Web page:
EFF Blasts Apple For Fraudulent DMCA Takedown Of Wiki Page

from the let's-look-at-the-law dept

It’s no secret that Apple is excessively protective of the way some of its systems work. That includes trying to stop any other application, other than iTunes, from controlling an iPod. That’s a bit of a pain for those of us who like to use alternative apps, such as Songbird. Because of this, there are plenty of folks who work out ways to reverse engineer Apple’s system to make this work. Specifically, they need to understand a file called iTunesDB, which Apple tries to prevent others from writing to with a checksum hash. When Apple first introduced the hash it was reverse engineered within a couple days. Apple just recently changed the hash, meaning that it needs to be reverse engineered again. There’s a public wiki where a bunch of folks were collaborating to do just that… but Apple sent a DMCA takedown notice to the site.

The EFF has stepped up to walk through the many, many reasons why there’s no DMCA violation on the site, and Apple’s takedown notice appears to be fraudulent. Yes, the anti-circumvention provisions of the DMCA do say it’s illegal to offer a technology, product, service, device or device to get around DRM, but an open discussion on a wiki is not any of those things. Perhaps more importantly, Apple doesn’t own the copyright on iTunesDB. Each iPod makes its own iTunesDB file based on what files they put on their device. The copyright is unlikely to belong to Apple. Next up, reverse engineering is perfectly legal, and the DMCA has a specific exception for reverse engineering. And, finally, the anti-circumvention clause is designed to protect copyright infringement — but the folks building alternative software programs aren’t doing anything for copyright infringement — they’re just trying to make iPods work with their software.

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Companies: apple, eff

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Comments on “EFF Blasts Apple For Fraudulent DMCA Takedown Of Wiki Page”

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nasch says:

Re: Re: Re:

Rather, if they cannot make their products profitable without exercising an unrealistic level of control over their customers’ behaviors, they should change their products. It looks like this is a case of Apple pushing the envelope of how much control they can exert over their customers. The suggestion to buy someone else’s products if you want a vendor who doesn’t try to do that is perfectly reasonable.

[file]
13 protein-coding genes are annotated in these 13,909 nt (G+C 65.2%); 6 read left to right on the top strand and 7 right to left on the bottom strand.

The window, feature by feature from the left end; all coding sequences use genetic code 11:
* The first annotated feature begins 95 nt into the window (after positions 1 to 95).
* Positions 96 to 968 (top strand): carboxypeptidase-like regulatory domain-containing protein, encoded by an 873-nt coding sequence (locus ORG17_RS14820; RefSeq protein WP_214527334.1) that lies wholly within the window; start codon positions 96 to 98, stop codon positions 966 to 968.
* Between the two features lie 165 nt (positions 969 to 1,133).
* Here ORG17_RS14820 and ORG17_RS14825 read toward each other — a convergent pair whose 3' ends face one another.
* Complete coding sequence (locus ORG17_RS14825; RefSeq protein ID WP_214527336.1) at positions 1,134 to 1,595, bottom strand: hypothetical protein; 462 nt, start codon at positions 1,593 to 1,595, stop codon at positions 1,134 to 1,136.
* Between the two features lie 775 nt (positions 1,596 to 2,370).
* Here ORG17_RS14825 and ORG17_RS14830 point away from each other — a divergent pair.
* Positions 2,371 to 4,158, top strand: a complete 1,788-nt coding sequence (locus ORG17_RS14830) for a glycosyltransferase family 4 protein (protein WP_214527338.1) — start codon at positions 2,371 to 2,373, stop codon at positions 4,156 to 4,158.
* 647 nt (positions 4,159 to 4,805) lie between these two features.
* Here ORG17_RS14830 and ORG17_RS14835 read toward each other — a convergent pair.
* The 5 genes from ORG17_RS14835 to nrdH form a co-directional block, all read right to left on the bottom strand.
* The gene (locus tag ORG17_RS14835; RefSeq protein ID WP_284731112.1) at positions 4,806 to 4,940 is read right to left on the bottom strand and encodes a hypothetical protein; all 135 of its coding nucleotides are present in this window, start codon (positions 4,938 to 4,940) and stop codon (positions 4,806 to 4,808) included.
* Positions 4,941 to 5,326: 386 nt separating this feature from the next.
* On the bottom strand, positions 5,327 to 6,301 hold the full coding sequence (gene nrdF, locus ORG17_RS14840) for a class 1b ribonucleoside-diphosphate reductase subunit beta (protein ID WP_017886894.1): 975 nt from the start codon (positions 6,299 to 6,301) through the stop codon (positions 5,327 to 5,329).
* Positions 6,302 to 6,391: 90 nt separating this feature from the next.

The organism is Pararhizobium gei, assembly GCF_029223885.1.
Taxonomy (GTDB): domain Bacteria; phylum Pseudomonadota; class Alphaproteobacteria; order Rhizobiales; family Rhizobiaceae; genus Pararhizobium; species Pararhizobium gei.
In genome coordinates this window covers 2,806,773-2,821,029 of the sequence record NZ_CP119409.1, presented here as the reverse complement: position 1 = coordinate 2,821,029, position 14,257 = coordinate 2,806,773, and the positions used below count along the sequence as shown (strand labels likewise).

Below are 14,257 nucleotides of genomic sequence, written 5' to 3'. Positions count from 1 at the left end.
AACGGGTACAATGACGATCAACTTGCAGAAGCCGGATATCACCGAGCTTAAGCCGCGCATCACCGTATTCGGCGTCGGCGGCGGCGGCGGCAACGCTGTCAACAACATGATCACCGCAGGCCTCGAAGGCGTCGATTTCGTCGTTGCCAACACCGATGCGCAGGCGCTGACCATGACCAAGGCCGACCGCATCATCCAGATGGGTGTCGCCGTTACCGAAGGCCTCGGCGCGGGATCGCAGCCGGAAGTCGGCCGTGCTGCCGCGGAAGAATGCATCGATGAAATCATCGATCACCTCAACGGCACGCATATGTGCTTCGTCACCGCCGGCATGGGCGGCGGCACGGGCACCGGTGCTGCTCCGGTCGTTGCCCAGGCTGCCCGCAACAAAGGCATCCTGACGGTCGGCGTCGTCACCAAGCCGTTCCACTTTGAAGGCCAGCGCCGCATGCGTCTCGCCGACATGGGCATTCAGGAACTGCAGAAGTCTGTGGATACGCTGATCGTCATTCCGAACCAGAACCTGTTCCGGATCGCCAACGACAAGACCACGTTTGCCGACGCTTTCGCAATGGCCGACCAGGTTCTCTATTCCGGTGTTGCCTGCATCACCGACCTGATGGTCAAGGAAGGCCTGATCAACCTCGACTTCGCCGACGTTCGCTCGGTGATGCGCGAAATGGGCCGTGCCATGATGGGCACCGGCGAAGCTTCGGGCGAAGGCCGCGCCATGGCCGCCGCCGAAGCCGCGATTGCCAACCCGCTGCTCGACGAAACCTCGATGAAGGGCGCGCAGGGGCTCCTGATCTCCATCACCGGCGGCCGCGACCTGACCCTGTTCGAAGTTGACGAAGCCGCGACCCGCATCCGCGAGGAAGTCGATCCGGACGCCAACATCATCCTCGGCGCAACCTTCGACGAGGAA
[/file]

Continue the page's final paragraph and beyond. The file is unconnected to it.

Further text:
Krayol says:

Awful Apple

We are all aware of how Apple are terrible suppliers, overcharging drastically for products, demanding that customer use the products exactly the way that they say (and only that way).

They are quick to attack their own customers if they feel it is profitable (or will save them trouble). In truth, if sheep had money they would be the ideal target customer for Apple.

They are quick to litigate against anyone, supplier or customer who crosses them.

The sad thing is that Apple produce much more usable, better designed products than anyone else. Despite the fact that they don’t use advanced technology and their products are actually very basic, they have huge margins – due to lack of effective competition? Why? I don’t know!

With Microsoft resources I could design and build an MP3 player that blows the iPlayers away, but the Zune is not that good. Most MP3 players look like the were made by Russia during the cold war – functional, ugly, as far from user friendly as you can get!

I don’t have an MP3 player because only Apple produce decent ones. I will not give Apple my money – it’s waiting for a good, open, product to hit the market.

There must be a supplier that can produce high quality sound, include 16GB memory (£20 worth!) as standard, design a good menu system, and not lock the user out of their own product? Surely?

Anonymous Coward says:

Re: Re:

Oh please… I’m an Apple supporter typing this on my Macbook which I absolutely love, but you’ve got to be dense and blind to not think Apple knowingly sent that notice to frighten people into removing the content. It is very common for companies to take that type of action because it does not typically cost them to get out of it (low penalties if any).

We live in a ‘sue without reason’ world where fraudulent lawsuits are commonplace and big companies throw around their weight to protect their assets and market share. That is normal. They should not be allowed to send such notices without penalty when there is no evidence however, and I really do hope the EFF is able to head this off and possibly take action against it on behalf of the wiki community there.

Merijn Vogel (profile) says:

Apple doesn't own copyright on those database files

“Perhaps more importantly, Apple doesn’t own the copyright on iTunesDB. Each iPod makes its own iTunesDB file based on what files they put on their device. The copyright is unlikely to belong to Apple.”
Interesting thought, because if it were the other way, then Microsoft would have the copyright of every excelsheet in the world!

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